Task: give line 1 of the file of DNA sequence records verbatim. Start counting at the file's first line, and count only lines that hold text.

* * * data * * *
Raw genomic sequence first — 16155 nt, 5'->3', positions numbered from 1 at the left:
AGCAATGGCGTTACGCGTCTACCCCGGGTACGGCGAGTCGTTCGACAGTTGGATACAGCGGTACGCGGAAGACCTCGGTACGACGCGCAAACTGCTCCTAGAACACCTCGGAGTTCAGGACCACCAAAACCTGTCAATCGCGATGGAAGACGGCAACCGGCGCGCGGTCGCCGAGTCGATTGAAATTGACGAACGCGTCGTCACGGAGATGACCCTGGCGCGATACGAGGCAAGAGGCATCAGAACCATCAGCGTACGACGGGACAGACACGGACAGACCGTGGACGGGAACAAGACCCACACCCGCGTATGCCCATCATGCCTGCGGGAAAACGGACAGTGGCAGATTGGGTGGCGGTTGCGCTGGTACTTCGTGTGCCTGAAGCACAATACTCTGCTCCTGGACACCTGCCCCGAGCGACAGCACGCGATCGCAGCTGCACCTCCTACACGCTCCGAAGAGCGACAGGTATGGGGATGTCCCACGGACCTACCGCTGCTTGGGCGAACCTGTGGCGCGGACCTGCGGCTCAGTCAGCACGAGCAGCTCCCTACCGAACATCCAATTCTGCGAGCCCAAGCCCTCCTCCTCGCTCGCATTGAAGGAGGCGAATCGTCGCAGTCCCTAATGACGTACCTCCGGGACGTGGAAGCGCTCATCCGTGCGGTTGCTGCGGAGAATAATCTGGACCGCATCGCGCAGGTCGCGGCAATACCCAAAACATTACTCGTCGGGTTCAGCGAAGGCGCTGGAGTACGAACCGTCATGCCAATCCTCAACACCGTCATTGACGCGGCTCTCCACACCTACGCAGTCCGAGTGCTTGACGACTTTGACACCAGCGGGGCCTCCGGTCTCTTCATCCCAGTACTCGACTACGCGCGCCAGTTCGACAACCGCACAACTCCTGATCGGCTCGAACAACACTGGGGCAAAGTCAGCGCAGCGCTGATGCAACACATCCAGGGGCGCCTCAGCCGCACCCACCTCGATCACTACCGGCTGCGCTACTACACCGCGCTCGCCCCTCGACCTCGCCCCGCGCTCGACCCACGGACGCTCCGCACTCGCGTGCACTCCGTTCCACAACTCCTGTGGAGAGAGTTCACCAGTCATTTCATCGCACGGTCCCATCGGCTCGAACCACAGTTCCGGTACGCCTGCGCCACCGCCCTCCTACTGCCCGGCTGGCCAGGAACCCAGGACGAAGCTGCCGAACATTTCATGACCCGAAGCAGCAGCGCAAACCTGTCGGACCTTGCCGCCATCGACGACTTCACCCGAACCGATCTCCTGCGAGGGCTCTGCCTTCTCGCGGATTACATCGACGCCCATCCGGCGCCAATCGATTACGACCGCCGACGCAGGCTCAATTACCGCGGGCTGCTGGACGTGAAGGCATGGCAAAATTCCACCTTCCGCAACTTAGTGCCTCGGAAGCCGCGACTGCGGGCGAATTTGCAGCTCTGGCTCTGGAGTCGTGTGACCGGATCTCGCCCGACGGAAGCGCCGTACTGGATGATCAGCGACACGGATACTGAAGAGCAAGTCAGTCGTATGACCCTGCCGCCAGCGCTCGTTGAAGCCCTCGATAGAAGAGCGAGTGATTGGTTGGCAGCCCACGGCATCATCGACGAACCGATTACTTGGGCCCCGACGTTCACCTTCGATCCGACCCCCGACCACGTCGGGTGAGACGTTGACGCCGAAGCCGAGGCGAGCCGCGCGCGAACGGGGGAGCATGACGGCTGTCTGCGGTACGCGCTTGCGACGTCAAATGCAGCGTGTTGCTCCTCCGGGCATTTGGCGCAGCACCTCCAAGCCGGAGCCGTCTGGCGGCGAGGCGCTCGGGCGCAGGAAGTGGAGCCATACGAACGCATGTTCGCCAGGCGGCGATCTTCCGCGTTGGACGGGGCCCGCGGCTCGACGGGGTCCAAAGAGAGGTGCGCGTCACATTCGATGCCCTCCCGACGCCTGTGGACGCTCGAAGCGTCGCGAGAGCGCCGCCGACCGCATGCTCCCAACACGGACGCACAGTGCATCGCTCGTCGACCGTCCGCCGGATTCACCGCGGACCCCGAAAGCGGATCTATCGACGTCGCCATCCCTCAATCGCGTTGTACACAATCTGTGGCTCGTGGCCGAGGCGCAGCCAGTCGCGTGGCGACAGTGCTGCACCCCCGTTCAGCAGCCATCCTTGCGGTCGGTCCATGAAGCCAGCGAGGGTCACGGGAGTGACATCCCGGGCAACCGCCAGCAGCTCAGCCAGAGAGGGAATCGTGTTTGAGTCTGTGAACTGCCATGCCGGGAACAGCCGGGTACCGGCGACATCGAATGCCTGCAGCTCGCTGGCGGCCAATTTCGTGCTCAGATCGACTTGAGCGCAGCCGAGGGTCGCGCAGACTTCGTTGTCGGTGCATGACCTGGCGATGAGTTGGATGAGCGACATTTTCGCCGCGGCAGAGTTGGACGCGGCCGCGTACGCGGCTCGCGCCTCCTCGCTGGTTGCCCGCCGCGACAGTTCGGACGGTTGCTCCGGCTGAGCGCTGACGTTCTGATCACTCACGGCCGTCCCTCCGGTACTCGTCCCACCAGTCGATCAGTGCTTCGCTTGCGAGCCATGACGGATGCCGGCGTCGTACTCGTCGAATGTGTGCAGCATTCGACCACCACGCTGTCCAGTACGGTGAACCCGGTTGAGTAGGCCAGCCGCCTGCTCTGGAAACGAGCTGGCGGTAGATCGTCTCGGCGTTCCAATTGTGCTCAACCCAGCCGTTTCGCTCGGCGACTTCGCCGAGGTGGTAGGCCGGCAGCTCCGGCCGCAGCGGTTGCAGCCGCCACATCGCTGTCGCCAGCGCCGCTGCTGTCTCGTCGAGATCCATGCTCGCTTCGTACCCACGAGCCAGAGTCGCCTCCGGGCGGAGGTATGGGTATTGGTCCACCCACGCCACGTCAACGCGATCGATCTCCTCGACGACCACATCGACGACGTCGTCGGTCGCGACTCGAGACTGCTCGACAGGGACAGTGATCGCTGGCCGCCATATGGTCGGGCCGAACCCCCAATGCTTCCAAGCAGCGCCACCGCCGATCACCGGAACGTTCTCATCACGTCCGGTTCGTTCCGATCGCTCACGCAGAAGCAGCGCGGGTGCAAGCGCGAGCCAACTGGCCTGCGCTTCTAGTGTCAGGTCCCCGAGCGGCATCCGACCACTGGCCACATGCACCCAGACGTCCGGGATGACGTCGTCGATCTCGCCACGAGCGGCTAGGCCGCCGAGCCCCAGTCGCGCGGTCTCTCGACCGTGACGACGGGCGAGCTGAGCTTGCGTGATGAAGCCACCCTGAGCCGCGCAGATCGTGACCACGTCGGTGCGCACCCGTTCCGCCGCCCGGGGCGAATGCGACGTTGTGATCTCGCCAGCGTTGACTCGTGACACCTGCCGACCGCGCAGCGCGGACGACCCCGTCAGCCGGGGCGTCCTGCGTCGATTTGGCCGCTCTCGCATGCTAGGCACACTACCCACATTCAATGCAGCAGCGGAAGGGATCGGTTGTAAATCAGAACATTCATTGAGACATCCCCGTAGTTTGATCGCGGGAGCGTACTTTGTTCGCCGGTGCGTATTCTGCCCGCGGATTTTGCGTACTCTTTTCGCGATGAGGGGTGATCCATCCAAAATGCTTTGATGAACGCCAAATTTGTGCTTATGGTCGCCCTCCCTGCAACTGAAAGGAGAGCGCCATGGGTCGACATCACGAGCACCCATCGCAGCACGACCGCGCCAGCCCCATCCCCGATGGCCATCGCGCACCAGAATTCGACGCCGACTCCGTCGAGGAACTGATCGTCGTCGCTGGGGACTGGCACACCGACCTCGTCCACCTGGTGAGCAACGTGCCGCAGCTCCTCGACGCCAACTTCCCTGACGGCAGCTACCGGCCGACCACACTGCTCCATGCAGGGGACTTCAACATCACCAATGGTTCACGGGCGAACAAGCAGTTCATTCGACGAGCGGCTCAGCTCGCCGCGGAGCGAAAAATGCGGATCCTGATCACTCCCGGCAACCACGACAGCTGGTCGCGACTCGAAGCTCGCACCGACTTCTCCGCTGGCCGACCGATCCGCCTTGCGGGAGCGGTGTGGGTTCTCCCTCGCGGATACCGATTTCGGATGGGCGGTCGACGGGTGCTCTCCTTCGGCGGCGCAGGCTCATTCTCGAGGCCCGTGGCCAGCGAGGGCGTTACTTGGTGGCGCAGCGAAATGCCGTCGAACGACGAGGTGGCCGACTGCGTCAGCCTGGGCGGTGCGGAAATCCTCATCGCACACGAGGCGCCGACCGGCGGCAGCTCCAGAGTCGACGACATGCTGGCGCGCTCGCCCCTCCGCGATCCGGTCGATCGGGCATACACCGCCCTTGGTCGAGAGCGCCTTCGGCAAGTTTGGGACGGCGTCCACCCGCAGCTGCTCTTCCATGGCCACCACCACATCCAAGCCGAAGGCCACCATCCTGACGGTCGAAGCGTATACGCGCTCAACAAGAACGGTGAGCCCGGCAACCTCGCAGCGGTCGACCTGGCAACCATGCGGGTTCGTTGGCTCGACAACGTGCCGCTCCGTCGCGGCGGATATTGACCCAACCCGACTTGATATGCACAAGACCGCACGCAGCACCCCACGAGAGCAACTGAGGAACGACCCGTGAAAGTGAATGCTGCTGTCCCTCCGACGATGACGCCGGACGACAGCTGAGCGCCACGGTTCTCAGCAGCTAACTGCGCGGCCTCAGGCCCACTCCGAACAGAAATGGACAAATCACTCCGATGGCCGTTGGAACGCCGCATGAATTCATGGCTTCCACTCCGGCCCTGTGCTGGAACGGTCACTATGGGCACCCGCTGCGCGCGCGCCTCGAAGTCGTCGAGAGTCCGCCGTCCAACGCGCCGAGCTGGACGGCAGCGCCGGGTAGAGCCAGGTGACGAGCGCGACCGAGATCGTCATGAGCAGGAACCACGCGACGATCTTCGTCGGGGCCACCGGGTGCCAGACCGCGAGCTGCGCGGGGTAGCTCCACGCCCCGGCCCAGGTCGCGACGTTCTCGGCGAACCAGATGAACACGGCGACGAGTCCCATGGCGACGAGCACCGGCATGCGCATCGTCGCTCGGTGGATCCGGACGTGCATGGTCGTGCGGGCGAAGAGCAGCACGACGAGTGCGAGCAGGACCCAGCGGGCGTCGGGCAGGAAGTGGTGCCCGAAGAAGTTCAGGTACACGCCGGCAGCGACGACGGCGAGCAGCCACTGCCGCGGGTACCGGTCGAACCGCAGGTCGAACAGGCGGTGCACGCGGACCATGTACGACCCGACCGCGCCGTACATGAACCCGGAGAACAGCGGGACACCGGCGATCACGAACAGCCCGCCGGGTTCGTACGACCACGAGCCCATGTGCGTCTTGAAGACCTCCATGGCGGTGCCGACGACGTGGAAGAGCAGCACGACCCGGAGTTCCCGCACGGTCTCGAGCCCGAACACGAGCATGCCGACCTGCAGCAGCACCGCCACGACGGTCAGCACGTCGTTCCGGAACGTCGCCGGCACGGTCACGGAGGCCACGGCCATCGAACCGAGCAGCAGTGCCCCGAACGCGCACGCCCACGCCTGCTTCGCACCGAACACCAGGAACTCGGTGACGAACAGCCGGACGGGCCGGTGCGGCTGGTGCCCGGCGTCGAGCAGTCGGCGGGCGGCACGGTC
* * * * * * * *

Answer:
Raw genomic sequence first — 16155 nt, 5'->3', positions numbered from 1 at the left: